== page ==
State environmental officials say an explosion and fire last month at the Westlake Chemical Corp. complex in Geismar was the fifth and most significant release of chemicals at the plant since the beginning of 2010.
The Advocate (http://bit.ly/HyLi99) reported that the March 22 fire primarily released hydrochloric acid, chlorine and vinyl chloride monomer. Records of the Louisiana Department of Environmental Quality say those release exceeding the one-hour permit level for those chemicals and at least three other compounds.
No one was injured in the explosion. The cause is still under investigation.
Fifteen compounds are estimated by DEQ to have been released during the fire, which sent a large plume into the air and over the Mississippi River in Ascension Parish. The other nine pounds of those compounds were in amounts of less than a pound, DEQ said.
DEQ said that some of the chemicals may have been consumed in the fire.
The fire shut down Westlake's vinyl chloride monomer plant probably until mid-May and the entire Geismar Vinyls Complex remains out of production, the company has said.
Vinyl chloride monomer, which has been listed as a possible carcinogen by federal health officials, is used to make polyvinyl chloride, a common plastic used in a variety of household building products, such as pipe and siding.
Westlake Chemical spokesman David Hansen each of the four prior incidents involved different parts of the plant than the tower involved in the March 22 fire. Company officials do not believe those past incidents are related to the fire, Hansen said.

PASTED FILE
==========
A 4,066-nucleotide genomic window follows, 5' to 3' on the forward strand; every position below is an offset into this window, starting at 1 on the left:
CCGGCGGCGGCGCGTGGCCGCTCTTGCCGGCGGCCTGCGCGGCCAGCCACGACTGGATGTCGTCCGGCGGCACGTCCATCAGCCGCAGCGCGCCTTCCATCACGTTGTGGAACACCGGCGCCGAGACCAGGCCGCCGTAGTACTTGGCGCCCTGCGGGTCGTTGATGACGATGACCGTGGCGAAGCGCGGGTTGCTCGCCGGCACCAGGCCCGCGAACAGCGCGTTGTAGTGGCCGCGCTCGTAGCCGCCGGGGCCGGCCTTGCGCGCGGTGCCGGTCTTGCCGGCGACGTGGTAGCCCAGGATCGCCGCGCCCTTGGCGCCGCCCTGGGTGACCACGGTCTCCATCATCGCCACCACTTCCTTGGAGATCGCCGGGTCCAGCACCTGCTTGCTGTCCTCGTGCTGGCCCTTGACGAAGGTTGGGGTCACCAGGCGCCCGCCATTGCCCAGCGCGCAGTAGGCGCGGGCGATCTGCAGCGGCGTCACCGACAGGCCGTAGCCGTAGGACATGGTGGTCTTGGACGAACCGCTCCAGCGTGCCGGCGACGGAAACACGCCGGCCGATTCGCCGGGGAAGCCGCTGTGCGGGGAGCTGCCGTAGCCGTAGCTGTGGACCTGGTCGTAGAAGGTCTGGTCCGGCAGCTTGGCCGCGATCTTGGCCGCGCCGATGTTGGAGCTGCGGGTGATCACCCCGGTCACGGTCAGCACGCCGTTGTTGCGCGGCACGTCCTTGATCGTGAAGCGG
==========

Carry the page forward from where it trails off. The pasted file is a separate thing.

DEQ spokesman Rodney Mallett said the agency cannot say yet whether any of the equipment issues from the prior releases are related to last month's fire.
The Geismar complex is one of about 300 facilities in Louisiana under an enhanced DEQ inspection effort, called the Chemical Accident Prevention Program, said Peter Ricca, DEQ emergency response manager. In 2011, an inspection under the CAP Program found no problems at units that make ethylene dichloride, Ricca said.
But a prior inspection dating back to 2005 under CAP turned up areas of concern at the VCM plant that were later corrected. Also, 2009 inspections under the complex's operating permit resulted in 2010 compliance orders, primarily stemming over record-keeping, DEQ officials said.
One of the orders is still pending in dispute resolution, said Celena Cage, administrator of DEQ enforcement.
PVC plants have long drawn the critique of environmental groups because of the suspected carcinogenic properties of vinyl chloride, even in relatively small amounts.
The complex was built in the mid-1970s and was owned by Borden Chemical until 2002, when Westlake Chemical bought the complex. Since then, the company has spent about $20 million for environmental and safety improvements, Hansen said.
"We take the safety of our employees and the surrounding community very seriously, and we are proud of our safety and environmental record at the site," Hansen said in a statement.
Information from: The Advocate, http://theadvocate.com